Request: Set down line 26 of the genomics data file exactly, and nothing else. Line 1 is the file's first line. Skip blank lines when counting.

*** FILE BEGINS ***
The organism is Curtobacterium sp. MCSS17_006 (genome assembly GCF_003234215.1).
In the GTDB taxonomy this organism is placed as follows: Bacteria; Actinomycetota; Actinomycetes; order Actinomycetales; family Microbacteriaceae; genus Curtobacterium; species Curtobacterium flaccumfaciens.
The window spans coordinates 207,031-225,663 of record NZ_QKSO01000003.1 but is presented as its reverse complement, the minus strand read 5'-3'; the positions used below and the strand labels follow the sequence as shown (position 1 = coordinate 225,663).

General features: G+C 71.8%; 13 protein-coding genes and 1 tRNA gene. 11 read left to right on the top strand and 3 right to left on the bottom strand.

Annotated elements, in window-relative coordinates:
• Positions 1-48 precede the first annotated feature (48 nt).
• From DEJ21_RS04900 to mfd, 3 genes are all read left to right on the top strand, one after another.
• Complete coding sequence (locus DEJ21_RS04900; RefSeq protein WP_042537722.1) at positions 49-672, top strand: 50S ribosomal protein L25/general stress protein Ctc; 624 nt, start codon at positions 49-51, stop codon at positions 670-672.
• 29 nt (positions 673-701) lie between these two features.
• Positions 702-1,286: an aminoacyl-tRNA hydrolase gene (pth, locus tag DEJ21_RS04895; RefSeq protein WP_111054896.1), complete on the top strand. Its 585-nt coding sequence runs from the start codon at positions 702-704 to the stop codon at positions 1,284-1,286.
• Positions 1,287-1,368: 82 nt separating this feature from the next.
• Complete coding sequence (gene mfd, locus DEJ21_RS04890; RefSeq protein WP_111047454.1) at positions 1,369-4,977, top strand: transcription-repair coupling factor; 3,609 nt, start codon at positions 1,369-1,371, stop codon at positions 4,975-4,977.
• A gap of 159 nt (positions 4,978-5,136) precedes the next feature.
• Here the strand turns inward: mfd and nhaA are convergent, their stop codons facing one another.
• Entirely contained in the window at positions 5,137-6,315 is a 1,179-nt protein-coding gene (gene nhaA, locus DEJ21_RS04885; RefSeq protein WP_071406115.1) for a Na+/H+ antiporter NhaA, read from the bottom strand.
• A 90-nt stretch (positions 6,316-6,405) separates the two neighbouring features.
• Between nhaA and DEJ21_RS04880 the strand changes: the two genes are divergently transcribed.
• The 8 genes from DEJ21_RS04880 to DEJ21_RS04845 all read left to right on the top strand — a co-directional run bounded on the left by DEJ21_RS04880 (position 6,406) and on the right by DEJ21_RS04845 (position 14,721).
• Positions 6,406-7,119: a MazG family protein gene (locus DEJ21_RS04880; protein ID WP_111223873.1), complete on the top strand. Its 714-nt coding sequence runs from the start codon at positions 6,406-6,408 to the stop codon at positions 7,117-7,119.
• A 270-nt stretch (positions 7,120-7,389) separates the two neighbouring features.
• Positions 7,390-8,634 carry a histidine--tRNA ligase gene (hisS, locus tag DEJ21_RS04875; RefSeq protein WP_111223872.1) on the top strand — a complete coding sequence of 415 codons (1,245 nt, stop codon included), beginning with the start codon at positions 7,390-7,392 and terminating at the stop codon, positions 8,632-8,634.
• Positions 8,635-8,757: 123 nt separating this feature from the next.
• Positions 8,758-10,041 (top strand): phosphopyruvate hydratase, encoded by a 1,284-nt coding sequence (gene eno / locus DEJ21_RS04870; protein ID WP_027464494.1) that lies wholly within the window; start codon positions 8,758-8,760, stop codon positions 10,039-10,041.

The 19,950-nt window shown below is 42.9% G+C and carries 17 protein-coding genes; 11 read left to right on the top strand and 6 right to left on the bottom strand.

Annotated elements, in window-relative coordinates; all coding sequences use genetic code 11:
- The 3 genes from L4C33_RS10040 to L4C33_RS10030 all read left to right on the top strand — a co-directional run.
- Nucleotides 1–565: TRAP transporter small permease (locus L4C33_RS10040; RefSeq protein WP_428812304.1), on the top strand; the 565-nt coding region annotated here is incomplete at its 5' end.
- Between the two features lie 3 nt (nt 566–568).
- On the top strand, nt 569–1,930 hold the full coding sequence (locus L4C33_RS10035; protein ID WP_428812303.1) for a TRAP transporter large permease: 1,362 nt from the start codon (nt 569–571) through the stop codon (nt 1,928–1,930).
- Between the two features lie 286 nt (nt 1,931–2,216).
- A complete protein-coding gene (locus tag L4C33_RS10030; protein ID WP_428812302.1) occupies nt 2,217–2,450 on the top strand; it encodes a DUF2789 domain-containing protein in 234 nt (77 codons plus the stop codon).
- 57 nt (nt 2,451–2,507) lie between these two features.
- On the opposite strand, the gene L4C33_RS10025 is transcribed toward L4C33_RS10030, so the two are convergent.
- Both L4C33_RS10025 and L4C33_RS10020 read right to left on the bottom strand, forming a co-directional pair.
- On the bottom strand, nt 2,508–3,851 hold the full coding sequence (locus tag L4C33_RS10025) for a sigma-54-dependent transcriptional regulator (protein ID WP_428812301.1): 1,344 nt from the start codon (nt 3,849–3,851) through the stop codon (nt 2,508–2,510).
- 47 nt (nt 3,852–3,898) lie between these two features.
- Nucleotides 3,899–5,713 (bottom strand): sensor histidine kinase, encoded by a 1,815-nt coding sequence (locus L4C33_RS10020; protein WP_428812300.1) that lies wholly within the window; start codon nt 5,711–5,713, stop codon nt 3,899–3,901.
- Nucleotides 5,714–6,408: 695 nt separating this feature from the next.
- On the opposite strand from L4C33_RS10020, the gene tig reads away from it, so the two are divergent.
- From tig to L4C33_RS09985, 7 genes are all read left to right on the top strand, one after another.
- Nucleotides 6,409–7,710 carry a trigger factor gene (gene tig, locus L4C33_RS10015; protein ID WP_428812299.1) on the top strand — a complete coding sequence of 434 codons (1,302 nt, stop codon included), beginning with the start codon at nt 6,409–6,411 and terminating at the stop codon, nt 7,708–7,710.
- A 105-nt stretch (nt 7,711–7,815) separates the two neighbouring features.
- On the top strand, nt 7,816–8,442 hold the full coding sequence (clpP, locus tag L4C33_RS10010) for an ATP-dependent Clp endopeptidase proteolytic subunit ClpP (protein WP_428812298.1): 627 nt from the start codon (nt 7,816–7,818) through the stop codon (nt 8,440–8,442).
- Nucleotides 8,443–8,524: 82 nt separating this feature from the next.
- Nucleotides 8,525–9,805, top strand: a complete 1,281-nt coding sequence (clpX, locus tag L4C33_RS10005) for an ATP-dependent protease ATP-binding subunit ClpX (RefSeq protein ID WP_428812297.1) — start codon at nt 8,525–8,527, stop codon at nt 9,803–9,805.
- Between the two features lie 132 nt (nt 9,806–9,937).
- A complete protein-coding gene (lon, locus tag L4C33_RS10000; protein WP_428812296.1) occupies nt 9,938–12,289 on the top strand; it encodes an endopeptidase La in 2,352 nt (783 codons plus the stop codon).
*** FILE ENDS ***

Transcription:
- The 3 genes from L4C33_RS10040 to L4C33_RS10030 all read left to right on the top strand — a co-directional run.